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Celtics notebook

They’re getting a techs message

Garnett ejected as fouls mount

Kevin Garnett was a little chagrined when he got ejected from last night’s game. Kevin Garnett was a little chagrined when he got ejected from last night’s game. (Mary Altaffer/Associated Press)
By Julian Benbow
Globe Staff / October 14, 2010

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NEW YORK — Jermaine O’Neal heard the tweets of the whistle in what felt like three seconds, and he had little idea what was going on.

All he had a firm grasp of was that he had earned his second technical foul in two days while trying to debate referee Zach Zarba about what constitutes an over-the-back foul.

It was at the 4:39 mark in the second quarter of the Celtics’ 104-101 win over the Knicks at Madison Square Garden last night when O’Neal walked up to Zarba.

Zarba told him, “Walk away,’’ O’Neal recalled.

O’Neal, in his “soft, bedroom voice,’’ as he described it, asked, “I can’t even talk to you now?’’

Tweet.

At that point O’Neal was dazed. What he didn’t know was how upset Kevin Garnett was.

Tweet. Tweet.

“I was still dazed from my tech,’’ O’Neal said. “I turned around, heard two whistles, and Kevin was gone. You’re talking about two techs to Kevin in a matter of seconds.’’

For jawing with official Kane Fitzgerald, Garnett got the emphatic heave-ho. The fact that he was being ejected from an exhibition left him in utter disbelief. He could not be reached for comment after the game. Coach Doc Rivers looked incredulous after the sequence played out, and even Knicks coach Mike D’Antoni was shaking his head that Garnett was ejected.

But Rivers didn’t entirely back Garnett after the game.

“Listen, the rules are the rules and we have to have more discipline,’’ Rivers said. “Kevin, JO, I told all of them that. Whether they deserved it or not, I think both sides, we’ve got to use our judgment a little bit better. It shouldn’t be just a tech [for debating a call]. Having said that, we know the rules. We have to have discipline. We can’t worry about them. We have to be better.’’

The technical foul-prone Celtics are already in midseason form. Thankfully, the nine techs they’ve amassed in just five preseason games won’t count when the season starts.

Overshadowed was the fact that Paul Pierce staved off the possibility of a preseason overtime game on the same night as a preseason ejection by making a 23-footer with 8 seconds left to break a 101 tie. Pierce finished with 20 points on 5-of-13 shooting, knocking down the winner on his birthday.

“Basically, I had an 11 o’clock reservation I had to make. So I didn’t want to stay any longer than I had to,’’ he said.

Ray Allen led the Celtics with 24 points, helping to neutralize a 30-point night from Amar’e Stoudemire.

Garnett scored 6 points, grabbed 3 rebounds, and dished out 2 assists in 9 minutes in the first quarter. He was barely on the court for two minutes in the second quarter before being tossed.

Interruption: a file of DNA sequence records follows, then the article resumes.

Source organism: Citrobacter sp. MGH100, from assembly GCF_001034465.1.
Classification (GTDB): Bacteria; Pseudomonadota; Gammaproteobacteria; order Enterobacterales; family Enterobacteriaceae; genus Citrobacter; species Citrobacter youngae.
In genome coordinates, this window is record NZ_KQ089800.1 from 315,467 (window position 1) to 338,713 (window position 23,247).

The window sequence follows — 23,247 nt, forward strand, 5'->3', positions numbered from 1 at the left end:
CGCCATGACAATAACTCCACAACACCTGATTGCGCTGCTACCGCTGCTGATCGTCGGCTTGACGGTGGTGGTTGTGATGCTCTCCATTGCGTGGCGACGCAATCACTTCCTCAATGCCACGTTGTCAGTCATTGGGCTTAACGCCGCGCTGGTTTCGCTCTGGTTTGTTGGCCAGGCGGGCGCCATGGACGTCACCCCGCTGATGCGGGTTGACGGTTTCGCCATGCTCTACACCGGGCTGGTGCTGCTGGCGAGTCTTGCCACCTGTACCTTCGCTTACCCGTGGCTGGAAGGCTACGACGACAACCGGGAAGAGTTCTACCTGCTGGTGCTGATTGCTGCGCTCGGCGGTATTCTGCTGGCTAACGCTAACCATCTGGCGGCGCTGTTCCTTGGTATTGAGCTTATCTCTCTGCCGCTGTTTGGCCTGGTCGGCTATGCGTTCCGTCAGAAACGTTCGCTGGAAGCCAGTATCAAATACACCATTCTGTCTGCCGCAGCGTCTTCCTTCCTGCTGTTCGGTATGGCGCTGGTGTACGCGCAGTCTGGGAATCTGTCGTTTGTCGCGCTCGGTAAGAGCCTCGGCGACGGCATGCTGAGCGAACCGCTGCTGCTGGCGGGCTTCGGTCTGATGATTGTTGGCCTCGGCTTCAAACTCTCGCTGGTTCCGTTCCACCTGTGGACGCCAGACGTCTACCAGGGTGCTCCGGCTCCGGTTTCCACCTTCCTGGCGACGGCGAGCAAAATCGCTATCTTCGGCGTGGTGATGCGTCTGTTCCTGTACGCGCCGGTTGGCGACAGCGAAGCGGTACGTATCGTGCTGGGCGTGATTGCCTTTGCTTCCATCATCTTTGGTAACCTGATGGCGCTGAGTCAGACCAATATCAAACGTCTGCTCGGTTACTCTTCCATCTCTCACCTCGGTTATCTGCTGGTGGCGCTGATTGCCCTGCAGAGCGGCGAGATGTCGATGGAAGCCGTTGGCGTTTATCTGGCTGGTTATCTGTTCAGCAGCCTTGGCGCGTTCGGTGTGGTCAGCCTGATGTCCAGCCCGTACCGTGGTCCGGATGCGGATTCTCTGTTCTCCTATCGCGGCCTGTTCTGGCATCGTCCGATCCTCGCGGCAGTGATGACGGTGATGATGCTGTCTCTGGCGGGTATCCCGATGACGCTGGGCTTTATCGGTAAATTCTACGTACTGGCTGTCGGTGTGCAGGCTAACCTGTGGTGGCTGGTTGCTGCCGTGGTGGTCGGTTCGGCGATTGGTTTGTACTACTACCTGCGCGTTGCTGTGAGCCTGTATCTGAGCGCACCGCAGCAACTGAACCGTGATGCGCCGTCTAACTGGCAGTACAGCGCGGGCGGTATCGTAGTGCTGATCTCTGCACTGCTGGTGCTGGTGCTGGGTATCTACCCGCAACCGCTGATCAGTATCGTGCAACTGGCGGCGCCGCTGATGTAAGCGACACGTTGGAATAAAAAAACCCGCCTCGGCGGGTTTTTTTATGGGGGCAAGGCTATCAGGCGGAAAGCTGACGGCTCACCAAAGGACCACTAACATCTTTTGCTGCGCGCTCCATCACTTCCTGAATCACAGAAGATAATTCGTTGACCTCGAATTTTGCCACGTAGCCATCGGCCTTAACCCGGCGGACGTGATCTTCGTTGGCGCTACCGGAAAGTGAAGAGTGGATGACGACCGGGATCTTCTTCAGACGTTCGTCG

Emphasizing “respect for the game,’’ the NBA set new guidelines concerning technical fouls entering the season. The Celtics met with officials Sunday at the Garden before their win over the Raptors. By that point they already had four techs as a team.

Over the past three seasons, no team has been called for more techs than the Celtics (321). Last season, they led the league with 107. Kendrick Perkins and Rasheed Wallace were the most prolific at drawing Ts, but the Celtics are piling the whistles up fine without them.

“We lost two of our more talented tech players for right now,’’ Rivers said, “but eventually we’ll get it.’’

O’Neal is no stranger to techs (he picked up 10 last year), but he didn’t understand why the rules have tightened so drastically.

“You have a certain amount of seconds to get away from the ref,’’ he said. “If you can’t ask the ref, ‘What can you do?’ they’re basically taking everything out of the game, taking all emotions out of the game. You’ve got to be able to give a person the opportunity to back away and say, ‘I’ve got one already, I can’t get thrown out.’ But to give them that quick is tough.’’

Pierce was whistled for one in the first quarter last week against the Nets for arguing a non-call, not realizing the rules had changed.

“The refs are making a statement here in the preseason but the players are going to adjust,’’ said Pierce. “I didn’t think that warranted [Garnett] getting kicked out. But, hey, they’re making a stand in the preseason so by the time the season starts we’ve got to adjust.’’

West sent home
Delonte West’s road trip was cut short for precautionary reasons.

The back spasms that have nagged West the past two weeks led the Celtics to send him home before last night’s game.

West, who said it felt as if he had a pinched nerve in his lower back, missed practice two days before the preseason opener against the 76ers in New Hampshire last Wednesday. He also had to leave the game against the Nets last Thursday when spasms flared up at halftime.

West was one of several players Rivers decided to rest Tuesday night against the Sixers in Philadelphia.

“We sent him home just to get checked and get his back ready,’’ said Rivers. “Hopefully he’ll play in either Hartford [Saturday] or one of the other games.’’

Injuries plagued the Celtics throughout a turbulent regular season last year, and Rivers is bracing himself for more of the same. Along with West, Shaquille O’Neal (hip) and Jermaine O’Neal (hamstring) have dealt with issues.

Jermaine O’Neal missed the first two preseason games. Shaquille O’Neal sat for the second straight time last night. The two big men were brought in, of course, to fill in for Perkins, who will be out at least until February recovering from ACL surgery.

And Glen Davis’s knees were bothering him last night.

Julian Benbow can be reached at jbenbow@globe.com.

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